Finally, the ability to better estimate Round Trip Time (RTT) interval between hosts on the network means that each host’s timeout values are far more accurate, meaning fewer timeouts and packet retransmissions.

Enhanced support for remote users


Windows 2000 has also enhanced support for remote users. A mobile workforce means that end users require tools that extend their networks and offices into the hotel room, car park or even the moving train. Windows 2000 sets up remote connections by providing consistent access regardless of connection type via a new utility called the Connection Manager. A single interface manages the connection and provides consistency for the user without distinguishing between direct, remote, RAS dial-in or Virtual Private Network (VPN) connections.

Per-connection settings mean that it is no longer necessary to manually reconfigure TCP/IP parameters when changing between a direct LAN connection, or a dial-up Internet connection, to a local ISP. Multiple parameters can be assigned to a single communications device, allowing several different ISPs to be used when travelling, but with each one being accessed via a single interface, and, with no reconfiguration required between connections. A phone book tool automatically distributes a direct-dial and ISP telephone number list to all users whenever they connect (be it directly or via a VPN). All the user needs to do is select the closest city from the list to make the most cost-effective connection to the corporate network. The Connection Manager can also be configured to launch other applications at different stages in the connection (i.e. launch email after the connection completes and terminate it when disconnecting), thus automating the whole remote access process as much as possible for the user.

At connection time, the workstation dynamically adapts to corporate security and authentication policies established in the Active Directory. Through the directory, administrators can establish group policies for full-featured control of remote access protocols, time of use, type of use, encryption and authentication. These policies can then be applied to individual users, groups, and organisational units or to entire directory trees if required.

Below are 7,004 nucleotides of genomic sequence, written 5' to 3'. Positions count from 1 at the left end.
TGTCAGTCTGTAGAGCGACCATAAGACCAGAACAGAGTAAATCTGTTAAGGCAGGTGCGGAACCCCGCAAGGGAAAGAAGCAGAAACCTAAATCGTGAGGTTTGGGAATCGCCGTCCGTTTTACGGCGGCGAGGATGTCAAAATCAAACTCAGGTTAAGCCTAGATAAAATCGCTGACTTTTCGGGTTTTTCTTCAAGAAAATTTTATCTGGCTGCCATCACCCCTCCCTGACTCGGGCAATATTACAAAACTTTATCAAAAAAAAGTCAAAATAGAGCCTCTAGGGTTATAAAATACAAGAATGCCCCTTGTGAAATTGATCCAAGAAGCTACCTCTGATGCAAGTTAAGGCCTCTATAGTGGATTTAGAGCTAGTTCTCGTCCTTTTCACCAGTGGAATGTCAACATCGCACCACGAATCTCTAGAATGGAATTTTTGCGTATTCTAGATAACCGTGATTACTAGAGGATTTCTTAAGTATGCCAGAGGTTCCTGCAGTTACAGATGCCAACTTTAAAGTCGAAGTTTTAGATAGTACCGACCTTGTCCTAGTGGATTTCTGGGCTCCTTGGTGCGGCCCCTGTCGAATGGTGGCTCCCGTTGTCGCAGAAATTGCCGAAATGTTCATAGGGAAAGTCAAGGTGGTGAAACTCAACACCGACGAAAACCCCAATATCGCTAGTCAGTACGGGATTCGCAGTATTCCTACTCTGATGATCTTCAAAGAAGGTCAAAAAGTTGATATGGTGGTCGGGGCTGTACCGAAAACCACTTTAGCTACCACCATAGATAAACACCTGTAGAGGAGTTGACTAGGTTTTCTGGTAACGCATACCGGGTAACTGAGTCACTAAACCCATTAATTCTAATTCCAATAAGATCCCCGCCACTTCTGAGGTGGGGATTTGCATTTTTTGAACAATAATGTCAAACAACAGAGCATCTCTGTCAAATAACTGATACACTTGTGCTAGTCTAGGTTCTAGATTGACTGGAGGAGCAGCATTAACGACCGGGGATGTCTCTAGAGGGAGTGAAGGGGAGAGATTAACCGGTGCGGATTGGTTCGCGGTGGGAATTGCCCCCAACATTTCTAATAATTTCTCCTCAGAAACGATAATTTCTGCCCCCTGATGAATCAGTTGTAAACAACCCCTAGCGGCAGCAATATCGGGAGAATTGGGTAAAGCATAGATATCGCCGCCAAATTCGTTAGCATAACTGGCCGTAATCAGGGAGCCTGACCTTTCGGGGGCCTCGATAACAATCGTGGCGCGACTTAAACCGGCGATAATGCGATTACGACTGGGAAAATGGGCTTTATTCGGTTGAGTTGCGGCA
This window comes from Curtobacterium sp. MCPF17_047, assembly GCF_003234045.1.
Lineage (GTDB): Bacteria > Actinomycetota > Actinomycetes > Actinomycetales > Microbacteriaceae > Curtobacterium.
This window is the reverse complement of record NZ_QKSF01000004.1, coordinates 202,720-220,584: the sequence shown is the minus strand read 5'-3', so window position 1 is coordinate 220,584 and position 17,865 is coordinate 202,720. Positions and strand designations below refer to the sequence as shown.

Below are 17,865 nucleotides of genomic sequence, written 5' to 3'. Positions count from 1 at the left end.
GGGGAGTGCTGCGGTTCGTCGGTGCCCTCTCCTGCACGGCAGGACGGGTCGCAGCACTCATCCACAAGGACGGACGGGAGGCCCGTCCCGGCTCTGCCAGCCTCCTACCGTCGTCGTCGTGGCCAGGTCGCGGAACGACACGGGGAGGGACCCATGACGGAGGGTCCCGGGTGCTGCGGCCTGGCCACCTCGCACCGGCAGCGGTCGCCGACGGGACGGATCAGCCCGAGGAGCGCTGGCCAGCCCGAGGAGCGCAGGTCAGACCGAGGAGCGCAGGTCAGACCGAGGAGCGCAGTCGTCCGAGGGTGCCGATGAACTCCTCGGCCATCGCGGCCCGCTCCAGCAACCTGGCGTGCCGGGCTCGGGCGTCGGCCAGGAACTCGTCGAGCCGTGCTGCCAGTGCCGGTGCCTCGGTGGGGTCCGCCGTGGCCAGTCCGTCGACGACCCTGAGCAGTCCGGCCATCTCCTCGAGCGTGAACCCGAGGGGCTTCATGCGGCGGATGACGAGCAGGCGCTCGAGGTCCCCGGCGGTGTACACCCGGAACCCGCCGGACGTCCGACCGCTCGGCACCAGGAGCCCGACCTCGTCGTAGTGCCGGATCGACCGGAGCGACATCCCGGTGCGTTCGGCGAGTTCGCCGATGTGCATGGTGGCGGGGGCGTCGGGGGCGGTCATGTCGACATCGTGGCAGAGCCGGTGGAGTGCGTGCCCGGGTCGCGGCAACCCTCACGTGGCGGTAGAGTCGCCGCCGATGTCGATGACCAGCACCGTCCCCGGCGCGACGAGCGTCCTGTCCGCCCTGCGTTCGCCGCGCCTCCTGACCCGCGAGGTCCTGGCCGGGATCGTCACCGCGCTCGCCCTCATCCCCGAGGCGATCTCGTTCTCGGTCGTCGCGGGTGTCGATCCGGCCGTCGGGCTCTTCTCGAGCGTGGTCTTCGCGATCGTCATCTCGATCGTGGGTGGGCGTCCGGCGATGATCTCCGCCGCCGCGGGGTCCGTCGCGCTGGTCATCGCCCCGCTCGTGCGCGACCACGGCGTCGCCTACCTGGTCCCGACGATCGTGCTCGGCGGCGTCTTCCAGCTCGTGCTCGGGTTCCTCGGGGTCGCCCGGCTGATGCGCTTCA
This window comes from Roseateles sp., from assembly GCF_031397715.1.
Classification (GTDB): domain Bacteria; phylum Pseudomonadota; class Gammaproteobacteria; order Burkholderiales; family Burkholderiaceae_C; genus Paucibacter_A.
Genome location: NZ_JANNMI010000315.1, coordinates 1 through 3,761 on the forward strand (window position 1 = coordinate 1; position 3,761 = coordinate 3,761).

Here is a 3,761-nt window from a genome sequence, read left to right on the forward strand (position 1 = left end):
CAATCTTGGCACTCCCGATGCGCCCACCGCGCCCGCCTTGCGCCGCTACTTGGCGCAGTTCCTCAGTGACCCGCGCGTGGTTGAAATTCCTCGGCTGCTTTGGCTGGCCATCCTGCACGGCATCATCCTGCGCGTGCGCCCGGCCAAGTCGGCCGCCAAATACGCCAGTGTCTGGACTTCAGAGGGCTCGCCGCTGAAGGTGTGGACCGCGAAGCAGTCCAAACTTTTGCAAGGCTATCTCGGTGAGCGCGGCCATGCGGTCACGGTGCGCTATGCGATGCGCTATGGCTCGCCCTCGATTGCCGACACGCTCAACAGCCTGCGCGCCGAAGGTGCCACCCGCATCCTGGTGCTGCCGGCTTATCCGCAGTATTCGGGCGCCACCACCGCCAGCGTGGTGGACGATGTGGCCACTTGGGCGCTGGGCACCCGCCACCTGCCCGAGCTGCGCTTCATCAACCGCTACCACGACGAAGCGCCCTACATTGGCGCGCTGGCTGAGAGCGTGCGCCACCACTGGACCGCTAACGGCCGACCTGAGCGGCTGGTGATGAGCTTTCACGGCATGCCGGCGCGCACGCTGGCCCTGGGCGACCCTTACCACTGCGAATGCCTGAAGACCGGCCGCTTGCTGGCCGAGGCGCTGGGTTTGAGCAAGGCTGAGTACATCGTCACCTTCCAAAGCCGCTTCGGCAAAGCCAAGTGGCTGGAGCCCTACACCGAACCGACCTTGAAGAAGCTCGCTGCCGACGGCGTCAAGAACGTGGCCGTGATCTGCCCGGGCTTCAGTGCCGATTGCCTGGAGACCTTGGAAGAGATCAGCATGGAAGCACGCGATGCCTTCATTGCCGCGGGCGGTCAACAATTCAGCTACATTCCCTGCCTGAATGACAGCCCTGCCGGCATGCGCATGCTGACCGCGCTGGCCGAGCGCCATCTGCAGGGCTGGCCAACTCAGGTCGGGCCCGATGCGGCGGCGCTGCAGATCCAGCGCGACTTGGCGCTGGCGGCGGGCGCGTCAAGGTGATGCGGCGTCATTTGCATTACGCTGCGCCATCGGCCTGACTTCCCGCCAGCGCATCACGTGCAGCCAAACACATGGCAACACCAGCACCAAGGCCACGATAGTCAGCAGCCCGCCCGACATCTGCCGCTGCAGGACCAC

Connecting branches


Remote connectivity covers more than just mobile workers. Enterprises are beginning to utilise smaller branch offices which also need to be connected to the central corporate network, but not necessarily all the time, making fixed leased line connections far too costly. Instead, branch offices can make use of the Internet for their head office connectivity, and ensure that all their data is kept private by employing VPNs. There is a choice of three key VPN protocols under Windows 2000 – IPSec, L2TP and PPTP. IPSec is an IETF proposed standard that, despite its single protocol focus, is quickly gaining popularity for public key encryption and VPN access. If legacy protocols such as IPX must be used over a VPN, L2TP can be used with optional IPSec encryption. If public key systems frighten users with the complexities of key management, then PPTP can be used with shared secret keys.